Ethnic Clustering Assignment
Projects / Academic / Ethnic Clustering Assignment
1) Is spacial ethnic clustering in a large city inevitable in thedeveloped world
2)To what extent would the Bengali community in Camden,
London be said to be living in a Ghetto in the US sense.
1) There are numerous reasons for the frequent cases of ethnic
spacial clustering found in large developed cities. One of the more
practical reasons is the convenience of common facilities and
shops. By clustering in certain areas the ethnic community can
support a much wider range of shops and facilities suited to their
culture. In terms of shopping this benefits the retailer financially
and the customers with increased diversity. Customers can also
reduce the travelling distance by clustering around shops and
facilities. Without clustering religious facilities, for example, would
either have to be more numerous to service the spread of people,
or people would have to travel further on a regular basis both of
which are, in comparison, inefficient.
For ethnic groups settling in a city clustering would also provide
a sense of security and reduce the isolation of living with a foreign
culture. Language difficulties could also be overcome since many
people in the surrounding area would be able to help. Any
problems faced as a result of ethnic origin such as discrimination
or racism could be dealt with as a community. Security would be
found with numbers since people would have more influence as a
community and be more likely to rectify any problems. The ethnic
basis for the clustering would provide an enforced bond between
the people and more of a community spirit eg. lending and sharing.
As an ethnic group the community would function more efficiently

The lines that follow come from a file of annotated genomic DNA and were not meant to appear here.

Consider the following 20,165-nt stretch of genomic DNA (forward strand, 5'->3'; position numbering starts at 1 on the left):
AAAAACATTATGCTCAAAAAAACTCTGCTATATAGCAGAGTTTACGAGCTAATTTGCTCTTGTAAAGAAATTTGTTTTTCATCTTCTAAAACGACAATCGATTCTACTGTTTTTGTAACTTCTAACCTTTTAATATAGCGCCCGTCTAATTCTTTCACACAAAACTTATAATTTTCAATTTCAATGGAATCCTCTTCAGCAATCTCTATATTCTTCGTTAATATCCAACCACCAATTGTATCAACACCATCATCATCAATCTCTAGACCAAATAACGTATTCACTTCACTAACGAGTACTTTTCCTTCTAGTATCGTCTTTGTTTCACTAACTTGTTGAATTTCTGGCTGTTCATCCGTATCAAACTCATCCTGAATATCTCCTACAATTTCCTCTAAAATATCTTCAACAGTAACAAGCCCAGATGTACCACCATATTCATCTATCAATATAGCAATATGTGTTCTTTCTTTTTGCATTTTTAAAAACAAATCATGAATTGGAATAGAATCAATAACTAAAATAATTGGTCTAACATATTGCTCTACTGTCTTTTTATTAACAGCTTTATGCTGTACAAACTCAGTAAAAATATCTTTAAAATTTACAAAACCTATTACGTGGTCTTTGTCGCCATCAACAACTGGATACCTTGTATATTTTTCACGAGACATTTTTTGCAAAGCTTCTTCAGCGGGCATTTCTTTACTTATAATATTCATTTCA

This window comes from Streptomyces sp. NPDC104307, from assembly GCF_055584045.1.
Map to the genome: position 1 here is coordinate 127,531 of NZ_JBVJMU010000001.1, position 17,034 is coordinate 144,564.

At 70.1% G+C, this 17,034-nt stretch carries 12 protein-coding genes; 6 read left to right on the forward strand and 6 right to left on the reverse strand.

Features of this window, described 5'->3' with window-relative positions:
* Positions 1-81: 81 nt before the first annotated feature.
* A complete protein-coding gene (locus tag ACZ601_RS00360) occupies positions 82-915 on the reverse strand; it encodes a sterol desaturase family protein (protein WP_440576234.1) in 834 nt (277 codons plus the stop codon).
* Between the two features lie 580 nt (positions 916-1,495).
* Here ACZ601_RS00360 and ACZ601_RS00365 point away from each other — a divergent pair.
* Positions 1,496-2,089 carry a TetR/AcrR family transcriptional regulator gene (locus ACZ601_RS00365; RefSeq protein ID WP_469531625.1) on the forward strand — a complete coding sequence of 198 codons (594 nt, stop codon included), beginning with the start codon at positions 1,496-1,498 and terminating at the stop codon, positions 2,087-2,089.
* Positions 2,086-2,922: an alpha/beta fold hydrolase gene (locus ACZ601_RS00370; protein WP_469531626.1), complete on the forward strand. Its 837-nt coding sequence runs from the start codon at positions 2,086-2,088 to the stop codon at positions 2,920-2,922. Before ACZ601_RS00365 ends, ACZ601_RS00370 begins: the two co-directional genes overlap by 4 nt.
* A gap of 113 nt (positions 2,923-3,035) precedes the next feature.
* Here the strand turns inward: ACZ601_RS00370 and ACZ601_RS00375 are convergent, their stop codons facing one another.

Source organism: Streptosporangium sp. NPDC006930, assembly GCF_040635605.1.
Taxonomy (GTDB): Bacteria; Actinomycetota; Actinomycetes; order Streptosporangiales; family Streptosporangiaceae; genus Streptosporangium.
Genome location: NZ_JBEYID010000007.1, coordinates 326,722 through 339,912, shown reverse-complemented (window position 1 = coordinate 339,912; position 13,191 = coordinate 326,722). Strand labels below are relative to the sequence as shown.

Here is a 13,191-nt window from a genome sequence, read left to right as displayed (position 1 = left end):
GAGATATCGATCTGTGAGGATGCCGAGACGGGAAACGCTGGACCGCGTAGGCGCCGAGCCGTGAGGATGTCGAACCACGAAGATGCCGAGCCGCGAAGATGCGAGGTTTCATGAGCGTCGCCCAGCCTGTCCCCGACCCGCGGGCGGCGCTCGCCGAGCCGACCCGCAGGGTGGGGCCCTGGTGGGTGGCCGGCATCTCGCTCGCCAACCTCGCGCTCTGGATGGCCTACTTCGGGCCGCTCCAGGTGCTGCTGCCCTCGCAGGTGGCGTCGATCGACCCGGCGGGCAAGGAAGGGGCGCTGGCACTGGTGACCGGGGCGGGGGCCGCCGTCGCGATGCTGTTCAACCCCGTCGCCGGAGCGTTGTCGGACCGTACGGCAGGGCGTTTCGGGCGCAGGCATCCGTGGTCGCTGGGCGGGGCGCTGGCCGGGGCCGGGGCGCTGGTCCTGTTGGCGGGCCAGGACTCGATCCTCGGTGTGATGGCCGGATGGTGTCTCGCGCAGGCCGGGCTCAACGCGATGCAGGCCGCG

perhaps even in loyalty to their culture.
Since growing up in an ethnic community would result in more
friends and contacts from the same area it is most likely that
subsequent generations would settle there.
By clustering as an ethnic group people could maintain many
aspects of their culture such as festivals and rituals which would
otherwise have been forgotten or too unpractical. Preservation of
of identity and promotion of one`s cultural heritage is important to
most ethnic groups.
2)The Bengali community of Camden, London can in many
ways be compared to a "Ghetto" in the US sense. Like
a characteristic "Ghetto" the community occupy a
fairly large area with clear boundaries eg. Hampstead
road. The community would also expand outwards as a
"Ghetto" does as opposed to "leapfrogging" to a
further location where the advantages of an ethnic
community would be lost. Like a "Ghetto" the basis for
ethnic separation is more colour and origin orientated
than religion or other differences. In both cases this
results in discrimination and often violent forms of
Other similarities with a "Ghetto" would include the
seeming lack of police interest in the area and its
inhabitants. This would explain the need the
inhabitants feel to deal with their own problems, more
often than not in a gang warfare style, common to both
types of community.
There are also however several notable differences
between the effects of ethnic segregation in London
and the US. The "Ghetto" in the US sense has had a
much longer history and generally functions on a much
larger scale than the Bengali community in Camden. The
scale of the Bengali concentration is small enough for
the common culture to enforce the bond between the
community. On a "Ghetto" scale however this common
culture is frequently lost or forgotten and as a
result tension builds within the ethnic community
often causing rival gangs to form and clash.
In this sense "Ghetto`s" are large enough for most
people not to have to worry about racial tension and
violence. In Camden however since all of the
surrounding population are in majority white, the
effect of racial tension is more severe. This could
explain the need for a stronger communal bond and
virtually no tension within the community.